Don’t Be a Sucker—You Shouldn’t Take Warren Buffett’s $1 Billion Bracket Challenge

The stadium scene.
March 14 2014 6:38 PM

Don’t Take Warren Buffett’s Bracket Challenge

You’ll get $1 billion if you fill out a perfect NCAA bracket. Don’t do it.

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To be fair, Quicken is paying $100,000 to each of the 20 best “imperfect” bracket pickers. But the contest wouldn’t have nearly the marketing pizzazz if it were called the $100,000 to 20 People Bracket Challenge, like it probably should be.

3) In the imaginary case that you’re about to win, Buffett will buy you out.

Buffett told the Los Angeles Times that if someone gets to the Final Four with 60 out of 60 correct, he would probably try to buy them out before they won it all. “I'm not sure Quicken would let me do that,” Buffett told ESPN.com’s Rick Reilly, but then proceeds as if he’s pretty sure he could. “If I offered you $100 million to call off the bet, I bet you'd take it,” he said to Reilly.

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That $100 million actually sounds like too much. That L.A. Times piece notes, “Most people would have a very hard time turning down $10 million when there was a chance they could get nothing.” The point here is not that $100 million or $10 million is a bad result: It’s that the $1 billion is a mirage, a hypnotist’s spiral.

All of this makes this a great deal for Buffett. In addition to all the publicity he’s getting, the Oracle of Omaha’s company Berkshire Hathaway is also insuring the payout, with Quicken paying an undisclosed sum to cover the $1 billion if the world were to turn inside out and someone did win. Buying a policy to insure you against a very unlikely outcome wouldn’t cost very much, so whatever Quicken’s paying also reflects Buffett’s lending of his name, image, and credibility to the affair. (Buffett, via Berkshire Hathaway, did not respond to a request for comment on the contest or his role in it.)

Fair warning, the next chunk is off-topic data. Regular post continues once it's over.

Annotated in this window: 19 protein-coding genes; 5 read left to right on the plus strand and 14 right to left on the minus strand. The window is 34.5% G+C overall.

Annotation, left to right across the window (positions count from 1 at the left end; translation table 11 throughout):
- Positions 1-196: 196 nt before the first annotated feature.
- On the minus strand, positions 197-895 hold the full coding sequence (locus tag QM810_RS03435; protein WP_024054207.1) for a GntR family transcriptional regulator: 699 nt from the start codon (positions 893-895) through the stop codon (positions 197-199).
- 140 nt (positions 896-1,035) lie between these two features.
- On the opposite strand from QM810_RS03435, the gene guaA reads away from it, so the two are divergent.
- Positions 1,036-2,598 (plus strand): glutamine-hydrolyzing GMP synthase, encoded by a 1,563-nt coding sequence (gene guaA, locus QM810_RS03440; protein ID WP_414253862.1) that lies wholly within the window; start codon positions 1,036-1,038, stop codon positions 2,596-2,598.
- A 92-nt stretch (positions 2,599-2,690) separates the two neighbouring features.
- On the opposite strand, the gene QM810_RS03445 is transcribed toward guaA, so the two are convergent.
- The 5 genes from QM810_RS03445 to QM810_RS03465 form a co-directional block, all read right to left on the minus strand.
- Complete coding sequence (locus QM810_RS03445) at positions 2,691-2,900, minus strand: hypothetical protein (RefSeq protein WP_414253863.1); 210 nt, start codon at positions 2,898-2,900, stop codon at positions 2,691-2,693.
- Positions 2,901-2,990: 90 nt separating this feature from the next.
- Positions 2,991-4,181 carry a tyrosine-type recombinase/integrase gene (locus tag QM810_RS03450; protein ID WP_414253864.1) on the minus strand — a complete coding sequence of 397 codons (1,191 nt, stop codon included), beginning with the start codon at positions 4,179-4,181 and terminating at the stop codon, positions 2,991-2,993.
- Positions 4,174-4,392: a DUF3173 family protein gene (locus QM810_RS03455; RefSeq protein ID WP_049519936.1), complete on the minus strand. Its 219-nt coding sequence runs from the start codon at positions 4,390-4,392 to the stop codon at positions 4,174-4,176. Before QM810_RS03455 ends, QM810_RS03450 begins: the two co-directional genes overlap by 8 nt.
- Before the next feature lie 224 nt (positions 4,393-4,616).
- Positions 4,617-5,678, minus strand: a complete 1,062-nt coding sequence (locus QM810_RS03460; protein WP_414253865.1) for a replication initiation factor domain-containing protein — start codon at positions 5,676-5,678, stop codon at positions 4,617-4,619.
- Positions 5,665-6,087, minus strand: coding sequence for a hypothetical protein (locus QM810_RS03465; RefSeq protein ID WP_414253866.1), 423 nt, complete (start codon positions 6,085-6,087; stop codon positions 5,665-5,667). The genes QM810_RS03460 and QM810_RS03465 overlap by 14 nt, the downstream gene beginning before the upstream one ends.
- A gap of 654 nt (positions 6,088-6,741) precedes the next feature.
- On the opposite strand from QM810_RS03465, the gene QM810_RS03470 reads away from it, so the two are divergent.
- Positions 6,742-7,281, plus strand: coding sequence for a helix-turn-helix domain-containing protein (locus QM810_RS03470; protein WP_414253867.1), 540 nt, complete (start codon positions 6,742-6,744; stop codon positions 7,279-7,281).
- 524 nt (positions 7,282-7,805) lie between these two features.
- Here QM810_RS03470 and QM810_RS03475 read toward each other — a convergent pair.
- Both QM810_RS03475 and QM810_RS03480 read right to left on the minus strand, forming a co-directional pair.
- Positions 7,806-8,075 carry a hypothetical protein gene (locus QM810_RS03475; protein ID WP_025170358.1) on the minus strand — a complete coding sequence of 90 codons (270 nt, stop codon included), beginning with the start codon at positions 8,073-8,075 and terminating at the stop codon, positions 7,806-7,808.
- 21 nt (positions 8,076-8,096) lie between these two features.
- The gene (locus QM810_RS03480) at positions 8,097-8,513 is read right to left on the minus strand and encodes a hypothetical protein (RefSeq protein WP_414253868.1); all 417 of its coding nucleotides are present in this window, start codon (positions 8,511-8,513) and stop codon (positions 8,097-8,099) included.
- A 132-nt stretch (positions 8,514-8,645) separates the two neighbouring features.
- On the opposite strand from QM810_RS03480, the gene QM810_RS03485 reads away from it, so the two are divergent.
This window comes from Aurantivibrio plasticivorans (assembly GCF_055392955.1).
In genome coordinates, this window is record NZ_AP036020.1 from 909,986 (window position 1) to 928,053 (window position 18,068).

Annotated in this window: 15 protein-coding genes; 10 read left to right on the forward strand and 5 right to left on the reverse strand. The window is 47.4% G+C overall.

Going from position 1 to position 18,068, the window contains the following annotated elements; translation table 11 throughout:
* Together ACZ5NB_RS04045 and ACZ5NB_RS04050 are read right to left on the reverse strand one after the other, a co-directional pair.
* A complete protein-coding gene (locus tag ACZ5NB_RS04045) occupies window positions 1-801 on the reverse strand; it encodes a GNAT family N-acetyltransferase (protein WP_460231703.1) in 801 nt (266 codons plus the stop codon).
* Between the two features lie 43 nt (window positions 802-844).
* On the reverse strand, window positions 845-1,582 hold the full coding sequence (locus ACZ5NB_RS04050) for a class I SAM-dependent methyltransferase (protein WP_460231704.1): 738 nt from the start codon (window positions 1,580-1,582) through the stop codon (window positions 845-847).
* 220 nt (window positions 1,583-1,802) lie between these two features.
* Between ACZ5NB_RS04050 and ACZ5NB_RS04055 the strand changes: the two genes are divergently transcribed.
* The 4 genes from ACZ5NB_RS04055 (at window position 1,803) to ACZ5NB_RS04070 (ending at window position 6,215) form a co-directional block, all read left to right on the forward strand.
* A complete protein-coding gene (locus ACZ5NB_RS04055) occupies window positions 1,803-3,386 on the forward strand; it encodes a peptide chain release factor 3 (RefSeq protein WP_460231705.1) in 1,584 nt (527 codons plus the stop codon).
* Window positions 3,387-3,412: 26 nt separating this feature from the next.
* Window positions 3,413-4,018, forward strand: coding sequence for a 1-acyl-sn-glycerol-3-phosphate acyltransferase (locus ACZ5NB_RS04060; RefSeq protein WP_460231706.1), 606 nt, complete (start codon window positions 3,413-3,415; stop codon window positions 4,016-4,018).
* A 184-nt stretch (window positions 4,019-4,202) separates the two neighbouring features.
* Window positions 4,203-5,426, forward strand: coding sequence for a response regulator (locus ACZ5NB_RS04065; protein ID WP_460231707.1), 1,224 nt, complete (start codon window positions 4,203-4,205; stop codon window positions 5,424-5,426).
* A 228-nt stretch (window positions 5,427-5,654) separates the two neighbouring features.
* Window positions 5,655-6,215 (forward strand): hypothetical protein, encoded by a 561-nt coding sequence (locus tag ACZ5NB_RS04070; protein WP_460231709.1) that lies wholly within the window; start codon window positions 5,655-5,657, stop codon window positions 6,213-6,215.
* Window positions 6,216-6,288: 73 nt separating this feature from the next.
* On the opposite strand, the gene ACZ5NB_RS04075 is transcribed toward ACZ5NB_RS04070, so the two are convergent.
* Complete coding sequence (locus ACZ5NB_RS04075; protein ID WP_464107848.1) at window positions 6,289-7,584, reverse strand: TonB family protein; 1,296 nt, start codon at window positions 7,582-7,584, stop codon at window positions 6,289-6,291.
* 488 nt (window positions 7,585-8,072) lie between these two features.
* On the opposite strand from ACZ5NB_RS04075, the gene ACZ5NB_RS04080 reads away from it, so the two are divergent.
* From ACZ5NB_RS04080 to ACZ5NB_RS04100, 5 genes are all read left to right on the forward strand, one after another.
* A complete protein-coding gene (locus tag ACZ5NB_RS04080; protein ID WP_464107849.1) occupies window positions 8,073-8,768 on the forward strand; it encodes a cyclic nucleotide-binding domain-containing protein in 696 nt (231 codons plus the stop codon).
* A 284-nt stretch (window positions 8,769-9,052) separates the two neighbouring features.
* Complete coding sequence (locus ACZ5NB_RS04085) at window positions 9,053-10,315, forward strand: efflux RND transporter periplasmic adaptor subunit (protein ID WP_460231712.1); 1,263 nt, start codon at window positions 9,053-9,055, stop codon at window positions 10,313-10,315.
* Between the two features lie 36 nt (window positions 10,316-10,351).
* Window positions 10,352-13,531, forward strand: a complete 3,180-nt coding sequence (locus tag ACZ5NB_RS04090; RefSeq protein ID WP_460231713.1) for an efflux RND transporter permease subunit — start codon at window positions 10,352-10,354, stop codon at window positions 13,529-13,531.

4) You get squat, while Quicken gets a real jackpot.

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Screenshot via quickenloansbracket.com

To register for the contest, you have to sign up for a Yahoo account—a boon in itself for Yahoo, on whose site the contest is run. Then you’re asked to enter your name, address, email, birthday, and the answers to several questions about your home mortgage situation. All of this information goes to Quicken Loans, the fourth-largest mortgage-lender in the U.S.

It’s no coincidence that this information—where do you live? Do you want to buy a home? What’s your current mortgage rate?—is exactly what you need if you want to sell someone a home loan.

“That is a very rich amount of information, very rich,” says David Lykken, a managing partner at Mortgage Banking Solutions, an Austin, Texas-based consulting firm. “Brilliant—information you can get the consumer to supply for no cost.”

It’s not uncommon for companies like Quicken to pay between $50 and $300 for a single high-quality mortgage lead, Lykken says.

Quicken says the info-gathering is not intended for lead generation. Instead, the company says it’s building a base of relationships with people who may want home loans in the future. “The people that are playing the Billion Dollar Bracket kind of fit our demographic,” says Jay Farner, Quicken’s president and marketing chief. “But for the most part, unless they’ve opted in and said ‘please call me,’ it’s not a mortgage lead for us.”

Whether you want to call it a mortgage lead or not, this is a savvy maneuver. In a mortgage industry that’s going through a big contraction because of rising interest rates, Quicken is getting potential customers to run, panting, to its doorstep. Ka-ching!

After the mortgage crisis, federal policymakers made it more difficult for companies to sell dodgy loans. And to be clear, Quicken doesn’t belong in the same category as firms like Countrywide Financial and Ameriquest, which helped torch the economy with subprime loan sales. But the question remains: What are you really getting when you give your private information to this corporation? No question that it’s a very, very good bet—you’re just on the wrong side of it.

David Sarno is the founder of Lighthaus Inc, which develops interactive storytelling for news, education, and health care. He was a technology and culture writer at the Los Angeles Times from 2006 to 2013.

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